Wisconsin Public Radio
Wisconsin's homeless population dropped by nearly 12 percent in 2017 compared with last year. But areas outside of Milwaukee don't appear to be experiencing the same trend.
A statewide count in January found 5,000 people experiencing homelessness in Wisconsin. That's down by around 600 from 2016 numbers. But most of that decline is happening in Milwaukee according to homeless advocates outside of the metro area.
The U.S. Department of Housing and Urban Development does a physical count of people experiencing homelessness twice a year. The data is used to determine where federal and state aid should go to reduce homelessness.
In Dec. 2016, the state was awarded $23 million to combat homelessness.
In Wisconsin, the state is divided into four "continuums of care." Due to their population, Dane, Milwaukee and Racine Counties make up their own continuum while the state's other 69 counties make up what's called the Balance of State Continuum of Care.
Carrie Poser is the director of BOSCOC. She said 69 percent of the state's homeless population resides in the state's more rural counties. While the state as a whole saw a 12 percent decrease in the homeless population, Poser said the homeless population in the 69 BOSCOC area counties dropped by less than 3 percent.
"So, no we did not do great and wonderful and rosy," said Poser. "We have not gone in any kind of direction that we want to."
During the count in early January, 137 people were found sleeping outdoors in rural counties. That works out to around four percent of the total homeless population in BOSCOC — the lowest in the nation according to HUD. But Poser doesn't take any pleasure in that data.
"That number actually infuriates me because it’s 137 people and we can’t figure out how to get them into a sheltered situation in the middle of winter in January. That’s what we’re saying," said Poser. "I mean, you’re not talking about (Los Angeles) that has 55,000 unsheltered people. You’re talking about 137 people."
In Menomonie, Corin Tubridy is the Homeless Prevention Programs Manager for the WestCAP community action agency. She says the overall decrease in the state's homeless population is owed to hard work done by advocates in Milwaukee working to find long-term housing for homeless families.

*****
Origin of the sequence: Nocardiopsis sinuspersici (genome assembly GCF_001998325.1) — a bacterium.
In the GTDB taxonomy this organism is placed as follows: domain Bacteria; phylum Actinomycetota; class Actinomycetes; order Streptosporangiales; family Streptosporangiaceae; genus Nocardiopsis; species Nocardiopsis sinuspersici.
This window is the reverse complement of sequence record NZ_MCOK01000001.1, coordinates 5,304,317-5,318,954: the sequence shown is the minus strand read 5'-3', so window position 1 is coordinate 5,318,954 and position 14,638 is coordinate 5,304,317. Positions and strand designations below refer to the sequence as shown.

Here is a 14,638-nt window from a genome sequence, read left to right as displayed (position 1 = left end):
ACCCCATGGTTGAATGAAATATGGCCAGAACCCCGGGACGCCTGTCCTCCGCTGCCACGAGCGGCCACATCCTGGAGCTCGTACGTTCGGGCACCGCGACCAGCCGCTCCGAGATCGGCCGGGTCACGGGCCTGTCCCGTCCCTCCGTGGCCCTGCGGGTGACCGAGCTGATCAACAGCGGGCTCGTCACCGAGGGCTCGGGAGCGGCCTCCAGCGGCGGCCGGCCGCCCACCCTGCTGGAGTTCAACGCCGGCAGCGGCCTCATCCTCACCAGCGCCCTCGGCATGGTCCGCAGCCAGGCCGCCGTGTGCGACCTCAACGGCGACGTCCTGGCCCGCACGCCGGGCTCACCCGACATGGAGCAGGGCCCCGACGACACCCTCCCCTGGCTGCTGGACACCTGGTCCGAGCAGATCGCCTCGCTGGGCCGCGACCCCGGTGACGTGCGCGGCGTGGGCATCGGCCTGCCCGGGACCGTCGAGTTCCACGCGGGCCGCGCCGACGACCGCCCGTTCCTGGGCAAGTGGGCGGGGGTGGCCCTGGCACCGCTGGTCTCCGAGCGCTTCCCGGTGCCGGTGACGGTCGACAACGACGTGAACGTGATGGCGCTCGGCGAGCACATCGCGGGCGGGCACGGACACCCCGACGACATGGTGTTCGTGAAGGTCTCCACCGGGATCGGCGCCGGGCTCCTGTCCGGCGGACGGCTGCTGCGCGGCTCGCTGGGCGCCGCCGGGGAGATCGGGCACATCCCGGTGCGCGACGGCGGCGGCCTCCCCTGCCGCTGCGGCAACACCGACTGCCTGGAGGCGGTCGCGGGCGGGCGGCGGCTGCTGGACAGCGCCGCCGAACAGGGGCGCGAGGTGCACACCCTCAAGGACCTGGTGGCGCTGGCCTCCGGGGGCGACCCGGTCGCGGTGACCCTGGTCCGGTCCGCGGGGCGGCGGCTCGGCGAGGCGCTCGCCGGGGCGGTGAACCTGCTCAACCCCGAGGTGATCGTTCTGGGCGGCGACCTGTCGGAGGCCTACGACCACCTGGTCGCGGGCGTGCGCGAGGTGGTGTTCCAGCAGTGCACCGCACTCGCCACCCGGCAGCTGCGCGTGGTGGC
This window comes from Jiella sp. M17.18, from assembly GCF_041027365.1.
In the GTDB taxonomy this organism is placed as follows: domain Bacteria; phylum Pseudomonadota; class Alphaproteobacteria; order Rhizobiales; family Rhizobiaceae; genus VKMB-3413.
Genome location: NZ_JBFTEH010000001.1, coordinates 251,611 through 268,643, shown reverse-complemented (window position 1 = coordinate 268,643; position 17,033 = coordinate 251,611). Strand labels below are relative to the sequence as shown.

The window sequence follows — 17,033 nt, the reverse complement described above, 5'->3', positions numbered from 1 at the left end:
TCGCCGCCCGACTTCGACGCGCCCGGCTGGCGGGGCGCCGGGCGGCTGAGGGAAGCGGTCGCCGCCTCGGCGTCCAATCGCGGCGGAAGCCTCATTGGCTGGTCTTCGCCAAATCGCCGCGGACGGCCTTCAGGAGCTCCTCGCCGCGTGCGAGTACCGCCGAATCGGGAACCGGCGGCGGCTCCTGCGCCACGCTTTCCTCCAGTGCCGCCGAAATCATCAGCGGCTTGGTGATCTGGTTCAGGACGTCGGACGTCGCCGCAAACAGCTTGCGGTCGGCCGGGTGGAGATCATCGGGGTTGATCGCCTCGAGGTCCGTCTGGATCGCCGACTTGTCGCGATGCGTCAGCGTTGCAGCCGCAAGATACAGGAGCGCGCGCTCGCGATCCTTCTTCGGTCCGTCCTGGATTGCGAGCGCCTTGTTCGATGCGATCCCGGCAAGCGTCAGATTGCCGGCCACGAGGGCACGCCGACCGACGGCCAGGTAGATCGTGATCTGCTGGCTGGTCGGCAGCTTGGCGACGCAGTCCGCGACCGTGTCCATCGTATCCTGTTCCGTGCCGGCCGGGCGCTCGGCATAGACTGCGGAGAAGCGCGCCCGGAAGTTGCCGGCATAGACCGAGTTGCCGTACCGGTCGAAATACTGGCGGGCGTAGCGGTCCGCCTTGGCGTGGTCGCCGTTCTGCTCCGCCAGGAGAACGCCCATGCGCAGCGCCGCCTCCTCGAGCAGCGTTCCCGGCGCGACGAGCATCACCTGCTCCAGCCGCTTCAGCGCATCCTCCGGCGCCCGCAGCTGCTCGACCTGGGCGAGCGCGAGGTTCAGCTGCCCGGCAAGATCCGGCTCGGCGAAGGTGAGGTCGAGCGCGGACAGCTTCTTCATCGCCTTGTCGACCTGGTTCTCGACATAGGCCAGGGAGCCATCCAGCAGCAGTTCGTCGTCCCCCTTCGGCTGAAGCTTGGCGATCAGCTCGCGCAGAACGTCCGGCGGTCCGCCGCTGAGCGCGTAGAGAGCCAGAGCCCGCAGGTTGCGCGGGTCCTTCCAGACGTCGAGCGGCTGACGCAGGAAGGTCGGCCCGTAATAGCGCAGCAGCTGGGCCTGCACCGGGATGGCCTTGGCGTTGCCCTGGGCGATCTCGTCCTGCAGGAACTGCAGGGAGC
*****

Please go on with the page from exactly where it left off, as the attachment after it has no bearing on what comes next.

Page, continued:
"They are really targeting those who have been on the streets of Milwaukee the longest and getting them into permanent supportive housing," said Tubridy. "So, that decrease really owes a lot to the work that’s happening in Milwaukee."
Tubridy says smaller agencies like hers who serve rural Wisconsin are working to expand permanent supportive housing but a lack in funding often stands in the way. The federal and state dollars dedicated to BOSCOC must be split dozens of ways, spreading it across several agencies and counties.
While strides are being made in Milwaukee, Tubridy said they're seeing certain homeless populations grow.
"We are seeing, in the seven counties that we serve, a dramatic increase in the number of chronically homeless individuals," said Tubridy. "I think we have anywhere from 35 to 45 households that have a disabled household member and have been homeless for over a year."
Last week Gov. Scott Walker Signed a bill requiring state agency heads and leaders of the state's continuums of care to draw up a plan to eliminate homelessness. It's called the Interagency Council on Homelessness and BOSCOC Director Carrie Poser, said it's an encouraging step in the right direction.
"It at least means we’re going to talk about what resources are necessary, who needs to commit to what, what things need to change, what policies need to be developed, what needs to actually happen in order for there to be a significant decrease in the number of homelessness, ideally to end homelessness as we know it today," said Poser.
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